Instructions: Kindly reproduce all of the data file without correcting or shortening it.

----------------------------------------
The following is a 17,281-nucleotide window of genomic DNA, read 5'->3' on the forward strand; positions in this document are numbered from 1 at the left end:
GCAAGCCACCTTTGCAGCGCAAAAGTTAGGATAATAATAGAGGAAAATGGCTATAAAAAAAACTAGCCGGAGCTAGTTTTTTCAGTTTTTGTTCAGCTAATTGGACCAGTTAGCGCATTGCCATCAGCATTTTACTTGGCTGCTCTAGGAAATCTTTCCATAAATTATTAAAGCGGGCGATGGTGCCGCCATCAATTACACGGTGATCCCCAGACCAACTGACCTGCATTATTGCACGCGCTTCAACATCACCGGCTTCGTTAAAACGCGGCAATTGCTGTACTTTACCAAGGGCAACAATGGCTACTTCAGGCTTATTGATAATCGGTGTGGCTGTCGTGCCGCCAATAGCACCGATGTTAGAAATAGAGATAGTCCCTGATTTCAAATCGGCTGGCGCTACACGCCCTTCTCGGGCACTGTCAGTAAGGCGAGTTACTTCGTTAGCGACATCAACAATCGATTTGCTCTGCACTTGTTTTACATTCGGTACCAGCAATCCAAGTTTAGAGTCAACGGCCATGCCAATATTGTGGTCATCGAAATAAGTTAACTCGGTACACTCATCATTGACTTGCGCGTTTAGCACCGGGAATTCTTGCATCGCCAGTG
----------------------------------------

The following is a 17,281-nucleotide window of genomic DNA, read 5'->3' on the forward strand; positions in this document are numbered from 1 at the left end:
GCAAGCCACCTTTGCAGCGCAAAAGTTAGGATAATAATAGAGGAAAATGGCTATAAAAAAAACTAGCCGGAGCTAGTTTTTTCAGTTTTTGTTCAGCTAATTGGACCAGTTAGCGCATTGCCATCAGCATTTTACTTGGCTGCTCTAGGAAATCTTTCCATAAATTATTAAAGCGGGCGATGGTGCCGCCATCAATTACACGGTGATCCCCAGACCAACTGACCTGCATTATTGCACGCGCTTCAACATCACCGGCTTCGTTAAAACGCGGCAATTGCTGTACTTTACCAAGGGCAACAATGGCTACTTCAGGCTTATTGATAATCGGTGTGGCTGTCGTGCCGCCAATAGCACCGATGTTAGAAATAGAGATAGTCCCTGATTTCAAATCGGCTGGCGCTACACGCCCTTCTCGGGCACTGTCAGTAAGGCGAGTTACTTCGTTAGCGACATCAACAATCGATTTGCTCTGCACTTGTTTTACATTCGGTACCAGCAATCCAAGTTTAGAGTCAACGGCCATGCCAATATTGTGGTCATCGAAATAAGTTAACTCGGTACACTCATCATTGACTTGCGCGTTTAGCACCGGGAATTCTTGCATCGCCAGTG